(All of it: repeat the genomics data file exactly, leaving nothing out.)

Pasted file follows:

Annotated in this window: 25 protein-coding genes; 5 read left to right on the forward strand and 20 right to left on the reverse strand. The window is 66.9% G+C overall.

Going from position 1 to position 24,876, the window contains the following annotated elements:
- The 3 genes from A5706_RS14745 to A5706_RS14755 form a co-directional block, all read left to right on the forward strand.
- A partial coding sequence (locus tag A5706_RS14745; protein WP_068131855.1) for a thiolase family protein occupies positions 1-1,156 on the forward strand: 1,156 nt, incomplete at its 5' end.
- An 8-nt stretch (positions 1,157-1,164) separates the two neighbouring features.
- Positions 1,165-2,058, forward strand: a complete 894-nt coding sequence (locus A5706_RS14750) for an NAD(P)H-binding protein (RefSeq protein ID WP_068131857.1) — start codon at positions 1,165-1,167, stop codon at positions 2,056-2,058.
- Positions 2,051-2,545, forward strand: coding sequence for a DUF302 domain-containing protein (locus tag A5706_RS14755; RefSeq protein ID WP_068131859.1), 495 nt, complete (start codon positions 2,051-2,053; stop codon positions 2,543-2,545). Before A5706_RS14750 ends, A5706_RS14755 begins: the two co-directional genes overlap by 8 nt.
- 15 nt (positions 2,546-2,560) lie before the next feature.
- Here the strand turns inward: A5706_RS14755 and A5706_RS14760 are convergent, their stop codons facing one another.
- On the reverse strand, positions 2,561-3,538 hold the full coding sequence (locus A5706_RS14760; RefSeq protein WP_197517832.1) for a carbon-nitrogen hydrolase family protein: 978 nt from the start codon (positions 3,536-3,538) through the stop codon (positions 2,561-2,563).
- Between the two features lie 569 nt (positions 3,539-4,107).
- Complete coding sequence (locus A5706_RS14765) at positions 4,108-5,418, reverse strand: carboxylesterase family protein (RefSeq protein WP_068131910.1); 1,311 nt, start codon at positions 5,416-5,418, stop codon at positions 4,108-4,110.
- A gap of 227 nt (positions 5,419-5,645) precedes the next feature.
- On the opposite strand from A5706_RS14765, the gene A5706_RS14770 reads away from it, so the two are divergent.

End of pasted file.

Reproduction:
Annotated in this window: 25 protein-coding genes; 5 read left to right on the forward strand and 20 right to left on the reverse strand. The window is 66.9% G+C overall.

Going from position 1 to position 24,876, the window contains the following annotated elements:
- The 3 genes from A5706_RS14745 to A5706_RS14755 form a co-directional block, all read left to right on the forward strand.
- A partial coding sequence (locus tag A5706_RS14745; protein WP_068131855.1) for a thiolase family protein occupies positions 1-1,156 on the forward strand: 1,156 nt, incomplete at its 5' end.
- An 8-nt stretch (positions 1,157-1,164) separates the two neighbouring features.
- Positions 1,165-2,058, forward strand: a complete 894-nt coding sequence (locus A5706_RS14750) for an NAD(P)H-binding protein (RefSeq protein ID WP_068131857.1) — start codon at positions 1,165-1,167, stop codon at positions 2,056-2,058.
- Positions 2,051-2,545, forward strand: coding sequence for a DUF302 domain-containing protein (locus tag A5706_RS14755; RefSeq protein ID WP_068131859.1), 495 nt, complete (start codon positions 2,051-2,053; stop codon positions 2,543-2,545). Before A5706_RS14750 ends, A5706_RS14755 begins: the two co-directional genes overlap by 8 nt.
- 15 nt (positions 2,546-2,560) lie before the next feature.
- Here the strand turns inward: A5706_RS14755 and A5706_RS14760 are convergent, their stop codons facing one another.
- On the reverse strand, positions 2,561-3,538 hold the full coding sequence (locus A5706_RS14760; RefSeq protein WP_197517832.1) for a carbon-nitrogen hydrolase family protein: 978 nt from the start codon (positions 3,536-3,538) through the stop codon (positions 2,561-2,563).
- Between the two features lie 569 nt (positions 3,539-4,107).
- Complete coding sequence (locus A5706_RS14765) at positions 4,108-5,418, reverse strand: carboxylesterase family protein (RefSeq protein WP_068131910.1); 1,311 nt, start codon at positions 5,416-5,418, stop codon at positions 4,108-4,110.
- A gap of 227 nt (positions 5,419-5,645) precedes the next feature.
- On the opposite strand from A5706_RS14765, the gene A5706_RS14770 reads away from it, so the two are divergent.